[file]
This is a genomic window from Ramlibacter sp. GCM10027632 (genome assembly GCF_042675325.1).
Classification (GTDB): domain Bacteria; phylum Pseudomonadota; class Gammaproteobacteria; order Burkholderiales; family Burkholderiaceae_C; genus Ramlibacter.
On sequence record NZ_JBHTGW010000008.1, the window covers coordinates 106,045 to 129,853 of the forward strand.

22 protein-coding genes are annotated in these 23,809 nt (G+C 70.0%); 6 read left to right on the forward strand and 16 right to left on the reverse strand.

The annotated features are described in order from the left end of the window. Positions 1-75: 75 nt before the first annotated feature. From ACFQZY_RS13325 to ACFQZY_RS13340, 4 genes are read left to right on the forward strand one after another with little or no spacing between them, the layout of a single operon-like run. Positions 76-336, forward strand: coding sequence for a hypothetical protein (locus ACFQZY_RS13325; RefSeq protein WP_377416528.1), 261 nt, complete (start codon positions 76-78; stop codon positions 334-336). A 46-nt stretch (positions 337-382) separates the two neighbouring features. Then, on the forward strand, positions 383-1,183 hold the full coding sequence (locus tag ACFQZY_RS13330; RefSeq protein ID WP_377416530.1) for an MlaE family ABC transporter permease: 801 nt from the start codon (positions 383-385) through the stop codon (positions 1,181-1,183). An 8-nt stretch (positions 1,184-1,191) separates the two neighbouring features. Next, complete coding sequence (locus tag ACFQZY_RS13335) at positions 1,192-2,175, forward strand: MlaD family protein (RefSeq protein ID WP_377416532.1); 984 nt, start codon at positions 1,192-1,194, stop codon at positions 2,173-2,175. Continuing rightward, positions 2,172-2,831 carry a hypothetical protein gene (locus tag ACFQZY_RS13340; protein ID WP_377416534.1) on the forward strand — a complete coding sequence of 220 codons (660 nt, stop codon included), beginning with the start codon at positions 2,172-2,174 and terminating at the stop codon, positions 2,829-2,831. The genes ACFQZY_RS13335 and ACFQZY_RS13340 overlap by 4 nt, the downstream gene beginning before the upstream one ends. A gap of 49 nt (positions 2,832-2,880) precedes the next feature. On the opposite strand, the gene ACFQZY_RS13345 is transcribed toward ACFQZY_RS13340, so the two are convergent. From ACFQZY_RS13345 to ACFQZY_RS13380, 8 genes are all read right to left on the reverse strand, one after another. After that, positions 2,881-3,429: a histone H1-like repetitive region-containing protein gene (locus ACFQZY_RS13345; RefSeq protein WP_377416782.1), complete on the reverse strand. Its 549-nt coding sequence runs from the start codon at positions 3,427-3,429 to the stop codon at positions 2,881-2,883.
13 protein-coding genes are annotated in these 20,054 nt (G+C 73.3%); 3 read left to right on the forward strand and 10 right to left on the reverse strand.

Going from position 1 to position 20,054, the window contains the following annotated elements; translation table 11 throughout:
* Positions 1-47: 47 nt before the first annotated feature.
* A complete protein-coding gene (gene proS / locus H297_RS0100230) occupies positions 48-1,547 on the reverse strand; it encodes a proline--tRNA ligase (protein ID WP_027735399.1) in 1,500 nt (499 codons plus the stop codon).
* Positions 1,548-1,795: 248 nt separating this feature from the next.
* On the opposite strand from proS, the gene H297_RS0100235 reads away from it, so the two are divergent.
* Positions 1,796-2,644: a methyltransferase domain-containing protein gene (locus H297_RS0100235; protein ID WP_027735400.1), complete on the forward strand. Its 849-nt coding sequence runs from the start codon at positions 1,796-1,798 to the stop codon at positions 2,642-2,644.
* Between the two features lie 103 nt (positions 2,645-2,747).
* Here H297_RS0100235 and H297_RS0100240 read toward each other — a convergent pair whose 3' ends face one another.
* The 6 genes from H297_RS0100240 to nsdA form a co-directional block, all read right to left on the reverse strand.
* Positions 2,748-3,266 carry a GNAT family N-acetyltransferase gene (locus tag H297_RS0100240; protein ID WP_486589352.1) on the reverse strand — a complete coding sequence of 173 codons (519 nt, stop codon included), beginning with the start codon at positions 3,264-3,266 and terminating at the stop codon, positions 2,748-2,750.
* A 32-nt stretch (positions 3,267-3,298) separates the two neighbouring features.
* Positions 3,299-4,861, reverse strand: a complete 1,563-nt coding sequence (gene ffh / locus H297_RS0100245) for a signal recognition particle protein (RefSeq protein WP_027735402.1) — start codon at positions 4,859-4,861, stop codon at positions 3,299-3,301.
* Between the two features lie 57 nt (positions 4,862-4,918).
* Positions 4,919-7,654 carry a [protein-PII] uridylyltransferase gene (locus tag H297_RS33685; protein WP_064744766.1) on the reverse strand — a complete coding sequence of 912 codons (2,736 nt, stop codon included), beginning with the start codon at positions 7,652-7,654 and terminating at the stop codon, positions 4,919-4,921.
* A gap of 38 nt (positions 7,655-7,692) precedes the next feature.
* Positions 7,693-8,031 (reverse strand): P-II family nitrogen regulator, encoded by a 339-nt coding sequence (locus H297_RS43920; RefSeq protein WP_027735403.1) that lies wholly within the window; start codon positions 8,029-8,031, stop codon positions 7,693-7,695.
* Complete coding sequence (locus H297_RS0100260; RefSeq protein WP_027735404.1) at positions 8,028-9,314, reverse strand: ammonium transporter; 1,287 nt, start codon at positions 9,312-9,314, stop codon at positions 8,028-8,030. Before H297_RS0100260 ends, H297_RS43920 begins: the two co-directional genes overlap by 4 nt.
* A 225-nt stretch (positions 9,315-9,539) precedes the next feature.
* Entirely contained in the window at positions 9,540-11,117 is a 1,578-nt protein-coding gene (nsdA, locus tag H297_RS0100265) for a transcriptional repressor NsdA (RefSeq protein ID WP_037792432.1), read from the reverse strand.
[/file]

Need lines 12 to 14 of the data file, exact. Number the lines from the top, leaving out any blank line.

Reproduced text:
* Positions 1,796-2,644: a methyltransferase domain-containing protein gene (locus H297_RS0100235; protein ID WP_027735400.1), complete on the forward strand. Its 849-nt coding sequence runs from the start codon at positions 1,796-1,798 to the stop codon at positions 2,642-2,644.
* Between the two features lie 103 nt (positions 2,645-2,747).
* Here H297_RS0100235 and H297_RS0100240 read toward each other — a convergent pair whose 3' ends face one another.